• A law enforcement officer observes a driver fail to signal while making a turn.  If the officers believes the person is under the influence than they will be charged with DUI.
        • A law enforcement pulls someone over for speeding and the officer believes they are under the influence, they will be charged with DUI.
  • Q3. Are the penalties less harsh for physical control DUI when compared to a standard DUI?
    • A3. The penalties for physical control DUI and DUI are the same.  If you plead guilty to physical control DUI or if you are found guilty at trial you will be subjected to the same penalties as those guilty of DUI.
  • Q4. Are there any defenses for a person charged with physical control DUI?
    • A4. Yes, there are two defenses. The first defense is proving that the person was “safely off the roadway” and the second defense is to prove the consumption of alcohol or drugs occurred after driving.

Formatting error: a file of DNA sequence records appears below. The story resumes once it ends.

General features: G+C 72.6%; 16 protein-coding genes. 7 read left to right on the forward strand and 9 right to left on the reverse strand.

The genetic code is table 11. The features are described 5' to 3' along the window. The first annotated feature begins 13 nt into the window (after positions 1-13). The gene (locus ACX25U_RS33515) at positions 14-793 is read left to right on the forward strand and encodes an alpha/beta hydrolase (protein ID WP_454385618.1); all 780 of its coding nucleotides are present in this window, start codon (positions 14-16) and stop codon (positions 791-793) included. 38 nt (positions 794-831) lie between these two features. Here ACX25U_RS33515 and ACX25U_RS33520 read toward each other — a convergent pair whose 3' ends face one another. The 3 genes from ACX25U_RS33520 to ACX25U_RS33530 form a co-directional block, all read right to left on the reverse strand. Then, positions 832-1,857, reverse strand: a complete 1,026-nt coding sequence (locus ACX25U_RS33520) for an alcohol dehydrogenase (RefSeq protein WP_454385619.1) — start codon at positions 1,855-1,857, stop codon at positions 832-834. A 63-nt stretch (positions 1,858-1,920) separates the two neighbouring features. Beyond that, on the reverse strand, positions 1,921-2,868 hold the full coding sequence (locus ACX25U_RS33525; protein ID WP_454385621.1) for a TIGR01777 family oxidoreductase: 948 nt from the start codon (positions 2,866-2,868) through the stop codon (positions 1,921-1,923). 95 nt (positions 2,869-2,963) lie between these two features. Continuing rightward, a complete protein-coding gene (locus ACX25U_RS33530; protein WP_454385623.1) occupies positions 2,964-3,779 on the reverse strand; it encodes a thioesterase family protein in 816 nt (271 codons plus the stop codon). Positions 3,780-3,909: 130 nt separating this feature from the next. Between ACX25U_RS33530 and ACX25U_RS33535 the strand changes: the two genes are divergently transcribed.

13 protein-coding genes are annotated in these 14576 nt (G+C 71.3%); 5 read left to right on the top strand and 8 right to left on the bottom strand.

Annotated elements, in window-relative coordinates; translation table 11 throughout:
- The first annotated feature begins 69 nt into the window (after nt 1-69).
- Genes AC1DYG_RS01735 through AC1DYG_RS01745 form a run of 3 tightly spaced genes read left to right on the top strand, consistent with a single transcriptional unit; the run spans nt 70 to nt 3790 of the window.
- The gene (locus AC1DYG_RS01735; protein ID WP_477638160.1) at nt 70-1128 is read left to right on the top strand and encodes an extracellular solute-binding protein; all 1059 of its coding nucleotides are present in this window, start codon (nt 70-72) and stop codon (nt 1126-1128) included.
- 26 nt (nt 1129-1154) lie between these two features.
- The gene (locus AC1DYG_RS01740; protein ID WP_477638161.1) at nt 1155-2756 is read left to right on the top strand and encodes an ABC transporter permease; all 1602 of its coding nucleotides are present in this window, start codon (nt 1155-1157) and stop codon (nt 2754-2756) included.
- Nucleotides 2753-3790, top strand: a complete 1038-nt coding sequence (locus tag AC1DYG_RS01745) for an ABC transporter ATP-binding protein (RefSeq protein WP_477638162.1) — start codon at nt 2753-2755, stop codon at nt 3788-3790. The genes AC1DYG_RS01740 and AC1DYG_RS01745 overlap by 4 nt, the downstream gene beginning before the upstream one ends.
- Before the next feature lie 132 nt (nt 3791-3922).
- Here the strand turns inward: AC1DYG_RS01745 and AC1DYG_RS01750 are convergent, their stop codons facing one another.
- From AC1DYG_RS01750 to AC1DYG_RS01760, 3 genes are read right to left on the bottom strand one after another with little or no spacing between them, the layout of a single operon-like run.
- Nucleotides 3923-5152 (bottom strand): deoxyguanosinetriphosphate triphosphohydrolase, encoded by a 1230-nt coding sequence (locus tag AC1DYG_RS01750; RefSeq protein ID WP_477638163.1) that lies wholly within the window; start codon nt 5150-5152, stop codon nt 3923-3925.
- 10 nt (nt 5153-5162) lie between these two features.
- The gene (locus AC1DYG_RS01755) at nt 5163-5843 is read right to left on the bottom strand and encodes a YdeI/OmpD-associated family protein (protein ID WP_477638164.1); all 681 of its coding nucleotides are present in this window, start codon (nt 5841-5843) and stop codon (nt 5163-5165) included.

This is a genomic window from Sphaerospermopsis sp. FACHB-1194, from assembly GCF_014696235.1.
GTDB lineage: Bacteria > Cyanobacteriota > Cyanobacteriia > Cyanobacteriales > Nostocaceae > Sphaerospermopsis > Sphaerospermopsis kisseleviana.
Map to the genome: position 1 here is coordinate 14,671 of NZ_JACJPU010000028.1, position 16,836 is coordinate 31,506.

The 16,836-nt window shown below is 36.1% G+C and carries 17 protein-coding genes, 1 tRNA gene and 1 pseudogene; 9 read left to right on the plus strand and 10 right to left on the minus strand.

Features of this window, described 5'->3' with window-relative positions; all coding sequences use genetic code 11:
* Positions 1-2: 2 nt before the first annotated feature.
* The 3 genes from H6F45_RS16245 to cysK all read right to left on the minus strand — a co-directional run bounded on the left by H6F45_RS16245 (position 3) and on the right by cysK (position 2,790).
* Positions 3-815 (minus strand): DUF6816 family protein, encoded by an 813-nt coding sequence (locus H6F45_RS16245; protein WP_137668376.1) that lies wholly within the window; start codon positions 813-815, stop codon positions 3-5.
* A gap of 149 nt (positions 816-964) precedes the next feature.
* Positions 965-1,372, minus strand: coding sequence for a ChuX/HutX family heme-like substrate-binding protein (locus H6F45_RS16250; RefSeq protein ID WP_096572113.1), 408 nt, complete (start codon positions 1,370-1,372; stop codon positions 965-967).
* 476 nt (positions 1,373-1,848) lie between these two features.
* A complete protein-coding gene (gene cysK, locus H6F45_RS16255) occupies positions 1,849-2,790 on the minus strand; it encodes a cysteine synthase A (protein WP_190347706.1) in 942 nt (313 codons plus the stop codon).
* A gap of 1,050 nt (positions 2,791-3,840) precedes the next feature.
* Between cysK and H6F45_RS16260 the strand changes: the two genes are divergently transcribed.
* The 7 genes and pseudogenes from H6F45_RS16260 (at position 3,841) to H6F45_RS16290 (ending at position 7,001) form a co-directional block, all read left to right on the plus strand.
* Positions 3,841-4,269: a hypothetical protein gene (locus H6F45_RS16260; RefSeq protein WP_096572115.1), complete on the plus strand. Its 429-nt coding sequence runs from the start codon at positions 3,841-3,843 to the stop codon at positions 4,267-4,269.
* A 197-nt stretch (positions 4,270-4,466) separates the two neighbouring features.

If you have charged with physical control DUI, give our experience defense attorneys a call, (206) 459-6392, to schedule a free, no obligation consultation where you can discuss the details of your case.


DUI Arraignment – The Who, What and Why

DUI Arraignment – The Who, What and Why

The word “arraignment” sounds intimidating and scary. However, after learning about the who, what, and why of a DUI arraignment, a person should have a better understanding of the arraignment process and feel more at ease.

The Who – Who goes to a DUI arraignment?

  • A person who has been charged with DUI, also called a criminal defendant, will be required to attend the arraignment.
  • The arraignment is held in a court of law in front of a judge.
  • It is likely that the city or state prosecutor will also be present.
  • If a private DUI attorney was hired before the arraignment date, the defendant can expect to have their attorney present.  If a private attorney was not hired than a public defender will be present.